So should the Cox- lover be deposed by FB, or if they don't play ball, even sued under TM law, or fined under the US Anti CyberSquatting law, or local equivalents? If so, why? And what about Fiona Apple the singer, who sells most her records over the Internet these days, and also has an FB "be a fan" page??
Social networks were originally set up to allow people to be, well, social, not to sell things - and to be fans of things like pop groups, books, movies, comics and er fruit : all extensions of their personality. Yet as the Grauniad wisely suggest, it is likely the SNSs will bend over backwards to make provision to allow remedies against "facesquatting" etc because the businesses and the celebrities are the place where they will, if ever, find a revenue stream more reliable than mere ads. As the Grauniad adds : "
"In truth, though, I think the odd timing shows us something else: that the real target of Facebook usernames aren't users at all, but the companies, brands and high-profile celebrities who can be convinced to pay for services somewhere down the line.
And they've already had their usernames granted to them, regardless of the timing of the launch. Anyone else is just going along for the ride."
Multiple registrations on multiple networks (FaceBook, Twitter, Bebo, whatever) will also be a problem. The brand-owners are already aghast at the prospect of the extension of the URL domain name space to cover internationalised domain names (Kanji, Korean alphabet, etc) because they see this not as an opportunity to brand more effectively to their customer bases , but as creating hundreds of new domain names they'll have to buy up and police to avoid cybersquatting. What should be a blessing has become a curse. Interestingly, PG has been directed to a lovely tool to check whether your name is available on multiple SNSs - reportedly it has been much used in the Facebook username goldrush!!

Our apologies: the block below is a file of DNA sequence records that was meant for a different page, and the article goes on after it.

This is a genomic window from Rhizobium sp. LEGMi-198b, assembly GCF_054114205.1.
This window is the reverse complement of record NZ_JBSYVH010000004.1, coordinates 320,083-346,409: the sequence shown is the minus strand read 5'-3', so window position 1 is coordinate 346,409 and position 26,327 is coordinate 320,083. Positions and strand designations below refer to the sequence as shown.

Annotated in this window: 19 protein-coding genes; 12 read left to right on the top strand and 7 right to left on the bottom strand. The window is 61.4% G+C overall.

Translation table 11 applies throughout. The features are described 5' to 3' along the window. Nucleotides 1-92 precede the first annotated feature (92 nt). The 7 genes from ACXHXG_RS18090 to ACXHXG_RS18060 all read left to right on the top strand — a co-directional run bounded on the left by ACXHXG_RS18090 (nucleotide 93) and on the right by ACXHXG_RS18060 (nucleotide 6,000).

Pangloss is deeply unsure if some new version of TMs and domain name law should be adapted or invented for the social namespace. For one, there is simply not, or at least not always, the same problem as there is with domain names used as URLs: that there can be only one. There is already more than one Lilian Edwards on Facebook (and I am lucky to have an unusual first name) but there can only be one lilian.facebook.com (and it is not me) or even liianedwards.co.uk.